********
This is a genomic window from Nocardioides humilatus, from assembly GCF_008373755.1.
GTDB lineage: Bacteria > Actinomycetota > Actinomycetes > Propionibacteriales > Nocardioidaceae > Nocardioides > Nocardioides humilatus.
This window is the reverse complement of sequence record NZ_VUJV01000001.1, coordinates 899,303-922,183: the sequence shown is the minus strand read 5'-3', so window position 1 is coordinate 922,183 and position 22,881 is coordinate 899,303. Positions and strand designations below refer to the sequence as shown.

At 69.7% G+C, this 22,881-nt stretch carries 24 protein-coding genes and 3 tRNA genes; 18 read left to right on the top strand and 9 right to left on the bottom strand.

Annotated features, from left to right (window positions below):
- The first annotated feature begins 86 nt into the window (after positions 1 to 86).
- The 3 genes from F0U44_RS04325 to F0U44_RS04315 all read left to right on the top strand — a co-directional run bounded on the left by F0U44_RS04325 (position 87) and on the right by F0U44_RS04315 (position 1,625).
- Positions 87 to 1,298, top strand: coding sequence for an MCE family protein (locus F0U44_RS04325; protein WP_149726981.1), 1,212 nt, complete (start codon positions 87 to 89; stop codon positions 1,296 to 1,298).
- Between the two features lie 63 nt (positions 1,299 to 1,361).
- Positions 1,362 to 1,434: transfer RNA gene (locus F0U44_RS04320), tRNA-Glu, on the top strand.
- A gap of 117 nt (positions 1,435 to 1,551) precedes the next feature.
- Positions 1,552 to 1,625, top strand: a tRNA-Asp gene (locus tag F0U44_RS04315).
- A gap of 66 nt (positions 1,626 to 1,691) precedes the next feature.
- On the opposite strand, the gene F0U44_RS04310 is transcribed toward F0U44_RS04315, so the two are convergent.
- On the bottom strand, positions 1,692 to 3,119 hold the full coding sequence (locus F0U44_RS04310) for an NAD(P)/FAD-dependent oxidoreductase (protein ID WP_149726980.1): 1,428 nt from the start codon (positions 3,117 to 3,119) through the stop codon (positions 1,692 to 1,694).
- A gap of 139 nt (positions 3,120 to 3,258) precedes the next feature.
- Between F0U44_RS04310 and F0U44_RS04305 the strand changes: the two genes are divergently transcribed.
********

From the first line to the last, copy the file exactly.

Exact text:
This is a genomic window from Nocardioides humilatus, from assembly GCF_008373755.1.
GTDB lineage: Bacteria > Actinomycetota > Actinomycetes > Propionibacteriales > Nocardioidaceae > Nocardioides > Nocardioides humilatus.
This window is the reverse complement of sequence record NZ_VUJV01000001.1, coordinates 899,303-922,183: the sequence shown is the minus strand read 5'-3', so window position 1 is coordinate 922,183 and position 22,881 is coordinate 899,303. Positions and strand designations below refer to the sequence as shown.

At 69.7% G+C, this 22,881-nt stretch carries 24 protein-coding genes and 3 tRNA genes; 18 read left to right on the top strand and 9 right to left on the bottom strand.

Annotated features, from left to right (window positions below):
- The first annotated feature begins 86 nt into the window (after positions 1 to 86).
- The 3 genes from F0U44_RS04325 to F0U44_RS04315 all read left to right on the top strand — a co-directional run bounded on the left by F0U44_RS04325 (position 87) and on the right by F0U44_RS04315 (position 1,625).
- Positions 87 to 1,298, top strand: coding sequence for an MCE family protein (locus F0U44_RS04325; protein WP_149726981.1), 1,212 nt, complete (start codon positions 87 to 89; stop codon positions 1,296 to 1,298).
- Between the two features lie 63 nt (positions 1,299 to 1,361).
- Positions 1,362 to 1,434: transfer RNA gene (locus F0U44_RS04320), tRNA-Glu, on the top strand.
- A gap of 117 nt (positions 1,435 to 1,551) precedes the next feature.
- Positions 1,552 to 1,625, top strand: a tRNA-Asp gene (locus tag F0U44_RS04315).
- A gap of 66 nt (positions 1,626 to 1,691) precedes the next feature.
- On the opposite strand, the gene F0U44_RS04310 is transcribed toward F0U44_RS04315, so the two are convergent.
- On the bottom strand, positions 1,692 to 3,119 hold the full coding sequence (locus F0U44_RS04310) for an NAD(P)/FAD-dependent oxidoreductase (protein ID WP_149726980.1): 1,428 nt from the start codon (positions 3,117 to 3,119) through the stop codon (positions 1,692 to 1,694).
- A gap of 139 nt (positions 3,120 to 3,258) precedes the next feature.
- Between F0U44_RS04310 and F0U44_RS04305 the strand changes: the two genes are divergently transcribed.